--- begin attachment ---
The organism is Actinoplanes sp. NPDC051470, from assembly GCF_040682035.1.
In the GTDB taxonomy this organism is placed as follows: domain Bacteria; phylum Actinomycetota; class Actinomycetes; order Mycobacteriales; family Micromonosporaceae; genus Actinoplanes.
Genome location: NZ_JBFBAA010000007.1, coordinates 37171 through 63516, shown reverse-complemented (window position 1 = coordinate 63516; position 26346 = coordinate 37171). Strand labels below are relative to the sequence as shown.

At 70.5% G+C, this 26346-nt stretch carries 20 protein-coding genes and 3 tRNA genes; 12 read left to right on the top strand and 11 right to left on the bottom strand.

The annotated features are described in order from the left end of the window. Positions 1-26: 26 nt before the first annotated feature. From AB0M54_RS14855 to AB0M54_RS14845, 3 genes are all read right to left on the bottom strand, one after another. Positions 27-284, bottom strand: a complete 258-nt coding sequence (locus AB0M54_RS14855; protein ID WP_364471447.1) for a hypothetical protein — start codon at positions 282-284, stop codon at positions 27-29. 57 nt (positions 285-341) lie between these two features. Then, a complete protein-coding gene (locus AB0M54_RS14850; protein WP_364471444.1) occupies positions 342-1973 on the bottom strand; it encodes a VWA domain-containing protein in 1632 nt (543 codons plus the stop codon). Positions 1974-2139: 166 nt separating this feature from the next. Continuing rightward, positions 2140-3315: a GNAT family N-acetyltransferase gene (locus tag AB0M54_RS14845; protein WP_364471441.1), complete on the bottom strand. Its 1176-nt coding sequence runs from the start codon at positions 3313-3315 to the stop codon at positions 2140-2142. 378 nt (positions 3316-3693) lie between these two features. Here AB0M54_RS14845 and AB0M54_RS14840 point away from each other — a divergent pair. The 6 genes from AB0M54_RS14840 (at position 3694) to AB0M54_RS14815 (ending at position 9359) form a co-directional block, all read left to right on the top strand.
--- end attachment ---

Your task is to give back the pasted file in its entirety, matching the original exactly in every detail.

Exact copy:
The organism is Actinoplanes sp. NPDC051470, from assembly GCF_040682035.1.
In the GTDB taxonomy this organism is placed as follows: domain Bacteria; phylum Actinomycetota; class Actinomycetes; order Mycobacteriales; family Micromonosporaceae; genus Actinoplanes.
Genome location: NZ_JBFBAA010000007.1, coordinates 37171 through 63516, shown reverse-complemented (window position 1 = coordinate 63516; position 26346 = coordinate 37171). Strand labels below are relative to the sequence as shown.

At 70.5% G+C, this 26346-nt stretch carries 20 protein-coding genes and 3 tRNA genes; 12 read left to right on the top strand and 11 right to left on the bottom strand.

The annotated features are described in order from the left end of the window. Positions 1-26: 26 nt before the first annotated feature. From AB0M54_RS14855 to AB0M54_RS14845, 3 genes are all read right to left on the bottom strand, one after another. Positions 27-284, bottom strand: a complete 258-nt coding sequence (locus AB0M54_RS14855; protein ID WP_364471447.1) for a hypothetical protein — start codon at positions 282-284, stop codon at positions 27-29. 57 nt (positions 285-341) lie between these two features. Then, a complete protein-coding gene (locus AB0M54_RS14850; protein WP_364471444.1) occupies positions 342-1973 on the bottom strand; it encodes a VWA domain-containing protein in 1632 nt (543 codons plus the stop codon). Positions 1974-2139: 166 nt separating this feature from the next. Continuing rightward, positions 2140-3315: a GNAT family N-acetyltransferase gene (locus tag AB0M54_RS14845; protein WP_364471441.1), complete on the bottom strand. Its 1176-nt coding sequence runs from the start codon at positions 3313-3315 to the stop codon at positions 2140-2142. 378 nt (positions 3316-3693) lie between these two features. Here AB0M54_RS14845 and AB0M54_RS14840 point away from each other — a divergent pair. The 6 genes from AB0M54_RS14840 (at position 3694) to AB0M54_RS14815 (ending at position 9359) form a co-directional block, all read left to right on the top strand.